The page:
New bargaining rule penalizes union-busting efforts

Employers who commit unfair practice to affect union election will be forced to negotiate with union

New bargaining rule penalizes union-busting efforts

The National Labor Relations Board (NLRB) has adopted a new framework that will hit employers who go out of their way to set aside a union election among their workers.

Under the new framework, when a union requests recognition — with a majority of employees in an appropriate bargaining unit having designated the union as their representative — an employer must either recognize and bargain with the union or promptly file an RM petition seeking an election.

However, if an employer who seeks an election commits any unfair labor practice that would require setting aside the election, the petition will be dismissed, and the board will order the employer to recognize and bargain with the union.

This will help employees’ right to bargain through representatives of their own choosing and improve the fairness and integrity of board-conducted elections, according to NLRB.

The new framework also acknowledges that employers have the option to invoke the statutory provision allowing them to pursue a board election. When employers pursue this option, the new standard will promote a fair election environment by more effectively disincentivizing employers from committing unfair labor practices, said the board.

This decision addresses “the two biggest problems with union elections right now: that they take too long and that employers actually have [an] incentive to violate the law during the campaign,” said Sharon Block, professor of practice and the executive director of the Center for Labor and a Just Economy at Harvard Law School, in a The Guardian report.

“This is an important decision in trying to make what I would believe is sort of a flawed law work as well as possible,” he said. “Addressing twin problems of the way and the incentive to unlawfully union-bust is incredibly meaningful. I think unions will be able to devote more resources to getting to elections quickly.”

Starbucks has been accused of resorting to union-busting efforts in the past.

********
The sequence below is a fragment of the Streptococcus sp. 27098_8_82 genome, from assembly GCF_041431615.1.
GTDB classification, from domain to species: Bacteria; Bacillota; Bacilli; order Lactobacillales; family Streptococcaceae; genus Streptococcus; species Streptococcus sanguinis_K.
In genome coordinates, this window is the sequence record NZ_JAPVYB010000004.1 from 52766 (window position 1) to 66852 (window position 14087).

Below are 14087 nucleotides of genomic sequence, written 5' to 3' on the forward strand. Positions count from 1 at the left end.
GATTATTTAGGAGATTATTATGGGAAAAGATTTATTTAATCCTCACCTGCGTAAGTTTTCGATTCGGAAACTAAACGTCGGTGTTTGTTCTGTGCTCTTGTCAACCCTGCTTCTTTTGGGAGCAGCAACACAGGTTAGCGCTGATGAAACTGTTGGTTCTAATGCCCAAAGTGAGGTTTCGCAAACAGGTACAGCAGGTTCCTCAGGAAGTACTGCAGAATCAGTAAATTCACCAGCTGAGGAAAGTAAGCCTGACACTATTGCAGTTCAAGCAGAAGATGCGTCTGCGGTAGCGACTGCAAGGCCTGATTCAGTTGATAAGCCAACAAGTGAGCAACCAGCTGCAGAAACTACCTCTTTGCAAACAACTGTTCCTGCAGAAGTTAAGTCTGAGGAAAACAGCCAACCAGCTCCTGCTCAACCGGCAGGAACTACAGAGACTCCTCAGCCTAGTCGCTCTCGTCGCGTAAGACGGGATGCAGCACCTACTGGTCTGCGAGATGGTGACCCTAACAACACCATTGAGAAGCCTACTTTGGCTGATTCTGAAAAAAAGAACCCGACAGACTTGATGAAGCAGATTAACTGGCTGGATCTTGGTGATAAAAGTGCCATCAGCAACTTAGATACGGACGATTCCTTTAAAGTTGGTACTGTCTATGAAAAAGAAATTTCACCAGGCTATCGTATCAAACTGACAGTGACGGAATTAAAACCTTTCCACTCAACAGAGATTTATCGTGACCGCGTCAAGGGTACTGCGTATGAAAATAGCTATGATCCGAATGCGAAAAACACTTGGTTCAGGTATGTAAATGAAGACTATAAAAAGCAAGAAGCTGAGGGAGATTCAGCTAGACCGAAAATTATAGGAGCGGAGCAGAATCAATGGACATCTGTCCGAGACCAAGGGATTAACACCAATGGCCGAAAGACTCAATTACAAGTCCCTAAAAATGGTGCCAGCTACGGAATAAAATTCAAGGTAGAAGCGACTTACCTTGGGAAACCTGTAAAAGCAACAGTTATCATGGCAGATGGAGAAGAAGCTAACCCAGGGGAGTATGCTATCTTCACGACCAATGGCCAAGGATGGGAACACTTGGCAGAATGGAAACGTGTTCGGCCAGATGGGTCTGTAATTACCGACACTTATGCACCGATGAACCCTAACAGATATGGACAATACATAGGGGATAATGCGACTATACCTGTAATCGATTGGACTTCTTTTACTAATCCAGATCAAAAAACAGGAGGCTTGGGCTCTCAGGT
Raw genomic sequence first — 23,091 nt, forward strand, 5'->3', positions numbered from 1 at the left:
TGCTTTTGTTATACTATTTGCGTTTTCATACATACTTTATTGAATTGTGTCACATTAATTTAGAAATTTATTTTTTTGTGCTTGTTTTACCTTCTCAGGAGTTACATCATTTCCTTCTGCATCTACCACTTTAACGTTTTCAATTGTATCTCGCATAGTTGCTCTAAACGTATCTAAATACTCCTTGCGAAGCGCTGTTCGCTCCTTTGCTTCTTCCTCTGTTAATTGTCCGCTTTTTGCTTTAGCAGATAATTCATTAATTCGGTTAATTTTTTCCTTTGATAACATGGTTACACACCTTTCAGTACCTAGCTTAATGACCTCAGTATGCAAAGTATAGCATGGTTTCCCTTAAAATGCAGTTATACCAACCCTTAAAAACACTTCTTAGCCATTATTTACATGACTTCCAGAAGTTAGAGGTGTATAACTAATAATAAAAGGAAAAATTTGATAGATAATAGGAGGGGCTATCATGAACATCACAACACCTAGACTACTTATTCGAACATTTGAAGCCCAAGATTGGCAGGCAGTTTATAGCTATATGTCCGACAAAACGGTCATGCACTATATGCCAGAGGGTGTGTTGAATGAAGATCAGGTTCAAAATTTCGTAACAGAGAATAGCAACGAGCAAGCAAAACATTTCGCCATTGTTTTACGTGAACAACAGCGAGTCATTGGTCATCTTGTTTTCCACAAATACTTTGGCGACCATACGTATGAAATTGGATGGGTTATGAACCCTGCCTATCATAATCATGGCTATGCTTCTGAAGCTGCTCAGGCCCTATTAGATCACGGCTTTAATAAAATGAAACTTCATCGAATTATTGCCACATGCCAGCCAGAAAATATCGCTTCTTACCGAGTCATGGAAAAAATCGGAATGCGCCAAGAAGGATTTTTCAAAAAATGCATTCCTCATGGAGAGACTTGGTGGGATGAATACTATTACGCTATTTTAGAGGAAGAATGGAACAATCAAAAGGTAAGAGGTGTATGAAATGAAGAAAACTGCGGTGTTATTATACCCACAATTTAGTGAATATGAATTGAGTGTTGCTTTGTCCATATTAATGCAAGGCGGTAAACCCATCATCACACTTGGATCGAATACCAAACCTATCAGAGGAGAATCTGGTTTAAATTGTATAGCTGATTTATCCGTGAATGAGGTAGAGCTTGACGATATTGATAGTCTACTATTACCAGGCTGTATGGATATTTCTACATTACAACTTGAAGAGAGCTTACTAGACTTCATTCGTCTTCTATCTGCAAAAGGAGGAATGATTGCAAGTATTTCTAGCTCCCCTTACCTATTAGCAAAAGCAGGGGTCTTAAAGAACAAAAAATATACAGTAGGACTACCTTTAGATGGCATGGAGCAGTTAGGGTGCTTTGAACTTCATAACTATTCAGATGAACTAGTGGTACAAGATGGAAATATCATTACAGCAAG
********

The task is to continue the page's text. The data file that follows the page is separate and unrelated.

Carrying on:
New union framework detailed in Cemex decision

The new framework – which the NLRB detailed in its decision in Cemex Construction Materials Pacific, LLC – differs from the historical standard that required an employer to bargain with a union unless it had a good-faith doubt of the union's majority status.

“Today’s decision, along with the Board’s recently issued Final Rule on Representation, will strengthen the Board’s ability to provide workers across the country with a timely and fair process for seeking union representation,” said Lauren McFerran, NLRB chairman. 

“The Cemex decision reaffirms that elections are not the only appropriate path for seeking union representation, while also ensuring that, when elections take place, they occur in a fair election environment. Under Cemex, an employer is free to use the Board’s election procedure, but is never free to abuse it – it's as simple as that.”

In the Cemex case, the NLRB found that the employer engaged in more than 20 instances of objectionable or unlawful misconduct during the critical period between the filing of the election petition and the election.

Accordingly, the Board found that the employer was subject to a bargaining order under both the Supreme Court’s decision in NLRB v. Gissel Packing Co. and under the newly announced standard, applied retroactively in this case.

In an Aug. 2 decision, the NLRB adopted a new standard around whether a company’s policies violate employees’ right to organize. Stericycle, Inc. and Teamsters Local 628 overrules Boeing Co. (2017), which was later refined in LA Specialty Produce Co. (2019), according to the board.

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